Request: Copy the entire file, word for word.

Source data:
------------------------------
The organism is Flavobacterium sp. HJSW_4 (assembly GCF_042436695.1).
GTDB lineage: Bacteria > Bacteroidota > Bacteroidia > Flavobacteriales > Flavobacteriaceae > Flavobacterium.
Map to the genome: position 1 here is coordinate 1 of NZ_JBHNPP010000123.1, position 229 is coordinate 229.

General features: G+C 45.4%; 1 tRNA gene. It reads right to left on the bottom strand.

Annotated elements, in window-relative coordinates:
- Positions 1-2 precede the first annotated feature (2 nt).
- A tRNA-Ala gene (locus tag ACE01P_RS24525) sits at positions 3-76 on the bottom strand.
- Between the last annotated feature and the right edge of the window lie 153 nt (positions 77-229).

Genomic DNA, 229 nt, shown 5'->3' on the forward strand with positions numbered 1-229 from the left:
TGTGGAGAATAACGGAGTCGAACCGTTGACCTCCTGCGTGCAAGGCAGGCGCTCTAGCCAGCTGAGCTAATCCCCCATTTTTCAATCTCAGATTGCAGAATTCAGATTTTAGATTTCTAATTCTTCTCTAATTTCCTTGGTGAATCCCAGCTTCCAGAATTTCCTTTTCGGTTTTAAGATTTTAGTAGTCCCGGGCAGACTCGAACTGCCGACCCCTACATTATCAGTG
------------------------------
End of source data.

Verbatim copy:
The organism is Flavobacterium sp. HJSW_4 (assembly GCF_042436695.1).
GTDB lineage: Bacteria > Bacteroidota > Bacteroidia > Flavobacteriales > Flavobacteriaceae > Flavobacterium.
Map to the genome: position 1 here is coordinate 1 of NZ_JBHNPP010000123.1, position 229 is coordinate 229.

General features: G+C 45.4%; 1 tRNA gene. It reads right to left on the bottom strand.

Annotated elements, in window-relative coordinates:
- Positions 1-2 precede the first annotated feature (2 nt).
- A tRNA-Ala gene (locus tag ACE01P_RS24525) sits at positions 3-76 on the bottom strand.
- Between the last annotated feature and the right edge of the window lie 153 nt (positions 77-229).

Genomic DNA, 229 nt, shown 5'->3' on the forward strand with positions numbered 1-229 from the left:
TGTGGAGAATAACGGAGTCGAACCGTTGACCTCCTGCGTGCAAGGCAGGCGCTCTAGCCAGCTGAGCTAATCCCCCATTTTTCAATCTCAGATTGCAGAATTCAGATTTTAGATTTCTAATTCTTCTCTAATTTCCTTGGTGAATCCCAGCTTCCAGAATTTCCTTTTCGGTTTTAAGATTTTAGTAGTCCCGGGCAGACTCGAACTGCCGACCCCTACATTATCAGTG